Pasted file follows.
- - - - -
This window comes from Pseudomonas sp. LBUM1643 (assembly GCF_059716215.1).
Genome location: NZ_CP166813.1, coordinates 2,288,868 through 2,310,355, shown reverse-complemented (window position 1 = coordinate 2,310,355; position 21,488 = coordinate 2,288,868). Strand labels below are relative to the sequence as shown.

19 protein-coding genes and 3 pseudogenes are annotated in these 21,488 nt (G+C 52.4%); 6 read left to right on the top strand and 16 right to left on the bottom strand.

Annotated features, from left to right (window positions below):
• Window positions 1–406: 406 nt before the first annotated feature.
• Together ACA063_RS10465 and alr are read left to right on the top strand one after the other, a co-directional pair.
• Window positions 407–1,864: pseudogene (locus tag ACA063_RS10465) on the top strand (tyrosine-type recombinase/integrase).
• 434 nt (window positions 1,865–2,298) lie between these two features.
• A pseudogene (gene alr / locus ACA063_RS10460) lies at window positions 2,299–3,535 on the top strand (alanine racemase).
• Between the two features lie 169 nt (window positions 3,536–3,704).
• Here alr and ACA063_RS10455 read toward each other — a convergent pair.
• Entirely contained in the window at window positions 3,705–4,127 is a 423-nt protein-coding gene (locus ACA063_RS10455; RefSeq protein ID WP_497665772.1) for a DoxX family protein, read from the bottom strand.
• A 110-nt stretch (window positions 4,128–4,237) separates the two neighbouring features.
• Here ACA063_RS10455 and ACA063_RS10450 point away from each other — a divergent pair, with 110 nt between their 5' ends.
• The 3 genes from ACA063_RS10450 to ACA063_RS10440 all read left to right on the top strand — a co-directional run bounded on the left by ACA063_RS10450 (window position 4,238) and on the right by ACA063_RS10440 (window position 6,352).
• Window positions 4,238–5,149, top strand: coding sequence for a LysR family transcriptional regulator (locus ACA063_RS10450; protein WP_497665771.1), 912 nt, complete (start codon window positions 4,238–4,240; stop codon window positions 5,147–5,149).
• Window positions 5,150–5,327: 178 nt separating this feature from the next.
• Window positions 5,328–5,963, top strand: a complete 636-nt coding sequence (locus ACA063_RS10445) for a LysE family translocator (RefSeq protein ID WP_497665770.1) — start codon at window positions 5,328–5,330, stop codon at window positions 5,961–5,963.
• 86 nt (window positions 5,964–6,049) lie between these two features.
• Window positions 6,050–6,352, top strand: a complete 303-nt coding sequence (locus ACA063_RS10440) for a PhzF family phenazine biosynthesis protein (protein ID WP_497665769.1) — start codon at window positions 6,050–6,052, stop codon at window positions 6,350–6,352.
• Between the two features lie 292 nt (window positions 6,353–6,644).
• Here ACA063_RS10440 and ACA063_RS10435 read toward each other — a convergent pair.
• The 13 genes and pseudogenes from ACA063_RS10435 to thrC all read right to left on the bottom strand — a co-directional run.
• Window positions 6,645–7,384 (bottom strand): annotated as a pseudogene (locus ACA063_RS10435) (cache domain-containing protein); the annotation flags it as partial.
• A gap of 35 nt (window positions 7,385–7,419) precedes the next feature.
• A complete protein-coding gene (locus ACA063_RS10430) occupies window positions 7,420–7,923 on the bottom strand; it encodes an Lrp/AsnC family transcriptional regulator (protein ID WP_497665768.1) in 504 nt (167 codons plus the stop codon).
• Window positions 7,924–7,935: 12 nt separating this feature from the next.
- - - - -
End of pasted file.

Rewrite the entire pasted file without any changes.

This window comes from Pseudomonas sp. LBUM1643 (assembly GCF_059716215.1).
Genome location: NZ_CP166813.1, coordinates 2,288,868 through 2,310,355, shown reverse-complemented (window position 1 = coordinate 2,310,355; position 21,488 = coordinate 2,288,868). Strand labels below are relative to the sequence as shown.

19 protein-coding genes and 3 pseudogenes are annotated in these 21,488 nt (G+C 52.4%); 6 read left to right on the top strand and 16 right to left on the bottom strand.

Annotated features, from left to right (window positions below):
• Window positions 1–406: 406 nt before the first annotated feature.
• Together ACA063_RS10465 and alr are read left to right on the top strand one after the other, a co-directional pair.
• Window positions 407–1,864: pseudogene (locus tag ACA063_RS10465) on the top strand (tyrosine-type recombinase/integrase).
• 434 nt (window positions 1,865–2,298) lie between these two features.
• A pseudogene (gene alr / locus ACA063_RS10460) lies at window positions 2,299–3,535 on the top strand (alanine racemase).
• Between the two features lie 169 nt (window positions 3,536–3,704).
• Here alr and ACA063_RS10455 read toward each other — a convergent pair.
• Entirely contained in the window at window positions 3,705–4,127 is a 423-nt protein-coding gene (locus ACA063_RS10455; RefSeq protein ID WP_497665772.1) for a DoxX family protein, read from the bottom strand.
• A 110-nt stretch (window positions 4,128–4,237) separates the two neighbouring features.
• Here ACA063_RS10455 and ACA063_RS10450 point away from each other — a divergent pair, with 110 nt between their 5' ends.
• The 3 genes from ACA063_RS10450 to ACA063_RS10440 all read left to right on the top strand — a co-directional run bounded on the left by ACA063_RS10450 (window position 4,238) and on the right by ACA063_RS10440 (window position 6,352).
• Window positions 4,238–5,149, top strand: coding sequence for a LysR family transcriptional regulator (locus ACA063_RS10450; protein WP_497665771.1), 912 nt, complete (start codon window positions 4,238–4,240; stop codon window positions 5,147–5,149).
• Window positions 5,150–5,327: 178 nt separating this feature from the next.
• Window positions 5,328–5,963, top strand: a complete 636-nt coding sequence (locus ACA063_RS10445) for a LysE family translocator (RefSeq protein ID WP_497665770.1) — start codon at window positions 5,328–5,330, stop codon at window positions 5,961–5,963.
• 86 nt (window positions 5,964–6,049) lie between these two features.
• Window positions 6,050–6,352, top strand: a complete 303-nt coding sequence (locus ACA063_RS10440) for a PhzF family phenazine biosynthesis protein (protein ID WP_497665769.1) — start codon at window positions 6,050–6,052, stop codon at window positions 6,350–6,352.
• Between the two features lie 292 nt (window positions 6,353–6,644).
• Here ACA063_RS10440 and ACA063_RS10435 read toward each other — a convergent pair.
• The 13 genes and pseudogenes from ACA063_RS10435 to thrC all read right to left on the bottom strand — a co-directional run.
• Window positions 6,645–7,384 (bottom strand): annotated as a pseudogene (locus ACA063_RS10435) (cache domain-containing protein); the annotation flags it as partial.
• A gap of 35 nt (window positions 7,385–7,419) precedes the next feature.
• A complete protein-coding gene (locus ACA063_RS10430) occupies window positions 7,420–7,923 on the bottom strand; it encodes an Lrp/AsnC family transcriptional regulator (protein ID WP_497665768.1) in 504 nt (167 codons plus the stop codon).
• Window positions 7,924–7,935: 12 nt separating this feature from the next.